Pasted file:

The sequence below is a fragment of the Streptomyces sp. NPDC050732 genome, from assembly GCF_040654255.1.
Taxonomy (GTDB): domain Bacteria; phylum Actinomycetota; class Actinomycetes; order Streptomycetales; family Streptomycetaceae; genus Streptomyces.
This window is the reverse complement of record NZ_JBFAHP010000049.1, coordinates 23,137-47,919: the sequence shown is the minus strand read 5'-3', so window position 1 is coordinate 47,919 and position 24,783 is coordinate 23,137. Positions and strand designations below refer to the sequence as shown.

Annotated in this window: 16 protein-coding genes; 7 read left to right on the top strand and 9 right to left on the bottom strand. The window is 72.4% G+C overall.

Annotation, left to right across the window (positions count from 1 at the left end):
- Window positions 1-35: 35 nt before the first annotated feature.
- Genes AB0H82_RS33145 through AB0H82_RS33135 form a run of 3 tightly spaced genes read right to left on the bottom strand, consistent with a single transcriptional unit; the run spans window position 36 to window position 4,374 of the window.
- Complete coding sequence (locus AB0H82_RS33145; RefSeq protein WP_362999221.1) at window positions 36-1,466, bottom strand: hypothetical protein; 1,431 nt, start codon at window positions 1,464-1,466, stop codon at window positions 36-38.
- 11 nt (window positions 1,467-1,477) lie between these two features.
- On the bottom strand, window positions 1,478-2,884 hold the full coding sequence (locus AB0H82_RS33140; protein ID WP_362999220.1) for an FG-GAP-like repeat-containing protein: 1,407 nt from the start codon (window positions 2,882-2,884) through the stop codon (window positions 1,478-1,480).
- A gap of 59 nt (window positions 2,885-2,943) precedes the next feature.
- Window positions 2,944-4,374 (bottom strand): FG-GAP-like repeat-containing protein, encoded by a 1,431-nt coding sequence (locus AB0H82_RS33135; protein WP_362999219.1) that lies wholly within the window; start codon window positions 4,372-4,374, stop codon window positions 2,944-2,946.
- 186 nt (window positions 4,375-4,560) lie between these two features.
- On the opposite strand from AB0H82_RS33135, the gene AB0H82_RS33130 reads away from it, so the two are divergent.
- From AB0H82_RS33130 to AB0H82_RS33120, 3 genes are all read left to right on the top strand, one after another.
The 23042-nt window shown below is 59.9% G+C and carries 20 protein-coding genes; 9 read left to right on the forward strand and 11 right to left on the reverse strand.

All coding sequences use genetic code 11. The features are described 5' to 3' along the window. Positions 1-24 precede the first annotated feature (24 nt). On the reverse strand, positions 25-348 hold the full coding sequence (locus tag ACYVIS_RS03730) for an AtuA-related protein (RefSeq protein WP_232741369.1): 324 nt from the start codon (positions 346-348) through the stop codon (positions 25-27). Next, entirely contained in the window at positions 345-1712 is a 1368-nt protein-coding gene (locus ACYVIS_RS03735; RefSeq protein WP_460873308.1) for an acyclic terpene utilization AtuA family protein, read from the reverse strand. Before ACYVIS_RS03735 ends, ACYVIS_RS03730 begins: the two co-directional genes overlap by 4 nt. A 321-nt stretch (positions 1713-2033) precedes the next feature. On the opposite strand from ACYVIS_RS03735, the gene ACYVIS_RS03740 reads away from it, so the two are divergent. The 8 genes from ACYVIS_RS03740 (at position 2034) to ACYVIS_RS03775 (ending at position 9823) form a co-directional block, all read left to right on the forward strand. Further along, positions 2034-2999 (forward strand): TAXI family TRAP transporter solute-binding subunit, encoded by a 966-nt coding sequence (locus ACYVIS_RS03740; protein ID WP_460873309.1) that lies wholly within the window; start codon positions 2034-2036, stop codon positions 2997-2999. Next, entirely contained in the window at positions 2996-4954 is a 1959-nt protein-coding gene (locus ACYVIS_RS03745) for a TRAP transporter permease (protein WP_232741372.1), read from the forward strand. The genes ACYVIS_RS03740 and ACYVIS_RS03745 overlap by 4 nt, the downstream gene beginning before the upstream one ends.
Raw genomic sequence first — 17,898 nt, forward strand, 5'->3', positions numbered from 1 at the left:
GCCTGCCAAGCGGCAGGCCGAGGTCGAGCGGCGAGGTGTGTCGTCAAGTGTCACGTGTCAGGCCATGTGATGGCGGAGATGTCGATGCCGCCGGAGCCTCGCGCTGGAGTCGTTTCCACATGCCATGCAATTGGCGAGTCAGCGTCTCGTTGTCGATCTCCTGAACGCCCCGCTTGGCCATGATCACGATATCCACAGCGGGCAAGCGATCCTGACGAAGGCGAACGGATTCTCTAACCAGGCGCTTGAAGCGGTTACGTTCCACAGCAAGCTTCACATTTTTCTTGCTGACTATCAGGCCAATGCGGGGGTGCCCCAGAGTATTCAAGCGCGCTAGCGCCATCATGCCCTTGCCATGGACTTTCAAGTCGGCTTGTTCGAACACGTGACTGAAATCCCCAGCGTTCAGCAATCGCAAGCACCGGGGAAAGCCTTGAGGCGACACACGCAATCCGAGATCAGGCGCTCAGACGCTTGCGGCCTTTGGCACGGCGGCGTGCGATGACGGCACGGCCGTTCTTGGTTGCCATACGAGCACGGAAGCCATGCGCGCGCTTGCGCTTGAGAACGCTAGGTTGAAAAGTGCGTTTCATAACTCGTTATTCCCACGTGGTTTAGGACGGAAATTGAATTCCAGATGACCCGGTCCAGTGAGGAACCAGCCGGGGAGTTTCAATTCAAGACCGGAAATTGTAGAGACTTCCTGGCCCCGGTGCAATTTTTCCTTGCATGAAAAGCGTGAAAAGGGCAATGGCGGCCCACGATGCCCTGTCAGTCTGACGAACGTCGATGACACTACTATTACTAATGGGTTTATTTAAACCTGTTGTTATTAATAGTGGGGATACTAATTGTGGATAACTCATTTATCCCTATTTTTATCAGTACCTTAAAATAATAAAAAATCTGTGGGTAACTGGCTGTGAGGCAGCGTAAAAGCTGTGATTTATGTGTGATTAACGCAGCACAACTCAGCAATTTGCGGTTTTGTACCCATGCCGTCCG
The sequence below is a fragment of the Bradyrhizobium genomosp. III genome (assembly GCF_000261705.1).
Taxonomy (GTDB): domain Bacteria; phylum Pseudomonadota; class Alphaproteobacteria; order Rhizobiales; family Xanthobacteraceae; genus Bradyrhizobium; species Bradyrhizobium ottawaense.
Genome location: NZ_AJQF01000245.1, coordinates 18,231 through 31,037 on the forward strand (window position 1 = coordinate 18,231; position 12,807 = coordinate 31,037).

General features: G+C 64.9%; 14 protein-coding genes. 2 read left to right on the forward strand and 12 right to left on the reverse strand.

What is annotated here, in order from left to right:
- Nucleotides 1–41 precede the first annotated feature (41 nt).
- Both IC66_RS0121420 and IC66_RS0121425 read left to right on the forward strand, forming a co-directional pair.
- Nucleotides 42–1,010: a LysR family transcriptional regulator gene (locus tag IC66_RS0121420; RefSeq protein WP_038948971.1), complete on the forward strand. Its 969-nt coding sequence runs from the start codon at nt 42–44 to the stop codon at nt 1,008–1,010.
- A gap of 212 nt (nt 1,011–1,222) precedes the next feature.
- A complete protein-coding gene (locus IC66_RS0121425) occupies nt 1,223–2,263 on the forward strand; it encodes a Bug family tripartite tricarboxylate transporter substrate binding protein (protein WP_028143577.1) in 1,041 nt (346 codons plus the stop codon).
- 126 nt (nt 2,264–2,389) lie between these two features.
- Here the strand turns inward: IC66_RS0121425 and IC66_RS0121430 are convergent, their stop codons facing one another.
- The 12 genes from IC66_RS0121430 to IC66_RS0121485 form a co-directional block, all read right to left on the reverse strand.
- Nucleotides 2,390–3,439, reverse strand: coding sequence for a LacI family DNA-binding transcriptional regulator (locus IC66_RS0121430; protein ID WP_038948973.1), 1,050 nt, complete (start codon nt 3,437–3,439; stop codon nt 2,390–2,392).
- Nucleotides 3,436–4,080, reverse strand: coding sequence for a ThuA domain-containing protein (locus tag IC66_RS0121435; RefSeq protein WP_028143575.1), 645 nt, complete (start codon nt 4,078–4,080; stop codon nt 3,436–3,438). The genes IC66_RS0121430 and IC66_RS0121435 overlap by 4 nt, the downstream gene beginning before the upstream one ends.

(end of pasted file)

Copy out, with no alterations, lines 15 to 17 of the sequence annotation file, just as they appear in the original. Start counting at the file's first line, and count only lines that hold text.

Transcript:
- From AB0H82_RS33130 to AB0H82_RS33120, 3 genes are all read left to right on the top strand, one after another.
The 23042-nt window shown below is 59.9% G+C and carries 20 protein-coding genes; 9 read left to right on the forward strand and 11 right to left on the reverse strand.

All coding sequences use genetic code 11. The features are described 5' to 3' along the window. Positions 1-24 precede the first annotated feature (24 nt). On the reverse strand, positions 25-348 hold the full coding sequence (locus tag ACYVIS_RS03730) for an AtuA-related protein (RefSeq protein WP_232741369.1): 324 nt from the start codon (positions 346-348) through the stop codon (positions 25-27). Next, entirely contained in the window at positions 345-1712 is a 1368-nt protein-coding gene (locus ACYVIS_RS03735; RefSeq protein WP_460873308.1) for an acyclic terpene utilization AtuA family protein, read from the reverse strand. Before ACYVIS_RS03735 ends, ACYVIS_RS03730 begins: the two co-directional genes overlap by 4 nt. A 321-nt stretch (positions 1713-2033) precedes the next feature. On the opposite strand from ACYVIS_RS03735, the gene ACYVIS_RS03740 reads away from it, so the two are divergent. The 8 genes from ACYVIS_RS03740 (at position 2034) to ACYVIS_RS03775 (ending at position 9823) form a co-directional block, all read left to right on the forward strand. Further along, positions 2034-2999 (forward strand): TAXI family TRAP transporter solute-binding subunit, encoded by a 966-nt coding sequence (locus ACYVIS_RS03740; protein ID WP_460873309.1) that lies wholly within the window; start codon positions 2034-2036, stop codon positions 2997-2999. Next, entirely contained in the window at positions 2996-4954 is a 1959-nt protein-coding gene (locus ACYVIS_RS03745) for a TRAP transporter permease (protein WP_232741372.1), read from the forward strand. The genes ACYVIS_RS03740 and ACYVIS_RS03745 overlap by 4 nt, the downstream gene beginning before the upstream one ends.